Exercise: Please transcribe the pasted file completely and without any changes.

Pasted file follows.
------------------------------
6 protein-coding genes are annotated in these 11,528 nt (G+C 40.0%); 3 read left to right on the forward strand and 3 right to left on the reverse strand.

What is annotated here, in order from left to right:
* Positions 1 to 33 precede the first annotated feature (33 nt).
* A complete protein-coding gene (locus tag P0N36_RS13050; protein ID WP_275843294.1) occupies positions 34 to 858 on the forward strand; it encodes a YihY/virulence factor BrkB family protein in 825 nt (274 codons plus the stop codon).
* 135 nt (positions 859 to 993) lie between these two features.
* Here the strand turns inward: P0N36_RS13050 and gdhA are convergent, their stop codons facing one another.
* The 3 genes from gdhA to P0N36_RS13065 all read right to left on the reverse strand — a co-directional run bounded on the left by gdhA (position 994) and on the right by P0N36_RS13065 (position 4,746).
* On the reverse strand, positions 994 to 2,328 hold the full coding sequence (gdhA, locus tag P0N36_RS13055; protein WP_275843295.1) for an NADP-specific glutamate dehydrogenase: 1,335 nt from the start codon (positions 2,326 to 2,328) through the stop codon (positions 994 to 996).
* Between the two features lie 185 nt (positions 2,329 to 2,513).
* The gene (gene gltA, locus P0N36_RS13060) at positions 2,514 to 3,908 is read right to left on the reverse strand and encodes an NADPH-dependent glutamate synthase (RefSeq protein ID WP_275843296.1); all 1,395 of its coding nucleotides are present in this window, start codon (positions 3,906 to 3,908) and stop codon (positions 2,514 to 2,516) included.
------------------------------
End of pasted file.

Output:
6 protein-coding genes are annotated in these 11,528 nt (G+C 40.0%); 3 read left to right on the forward strand and 3 right to left on the reverse strand.

What is annotated here, in order from left to right:
* Positions 1 to 33 precede the first annotated feature (33 nt).
* A complete protein-coding gene (locus tag P0N36_RS13050; protein ID WP_275843294.1) occupies positions 34 to 858 on the forward strand; it encodes a YihY/virulence factor BrkB family protein in 825 nt (274 codons plus the stop codon).
* 135 nt (positions 859 to 993) lie between these two features.
* Here the strand turns inward: P0N36_RS13050 and gdhA are convergent, their stop codons facing one another.
* The 3 genes from gdhA to P0N36_RS13065 all read right to left on the reverse strand — a co-directional run bounded on the left by gdhA (position 994) and on the right by P0N36_RS13065 (position 4,746).
* On the reverse strand, positions 994 to 2,328 hold the full coding sequence (gdhA, locus tag P0N36_RS13055; protein WP_275843295.1) for an NADP-specific glutamate dehydrogenase: 1,335 nt from the start codon (positions 2,326 to 2,328) through the stop codon (positions 994 to 996).
* Between the two features lie 185 nt (positions 2,329 to 2,513).
* The gene (gene gltA, locus P0N36_RS13060) at positions 2,514 to 3,908 is read right to left on the reverse strand and encodes an NADPH-dependent glutamate synthase (RefSeq protein ID WP_275843296.1); all 1,395 of its coding nucleotides are present in this window, start codon (positions 3,906 to 3,908) and stop codon (positions 2,514 to 2,516) included.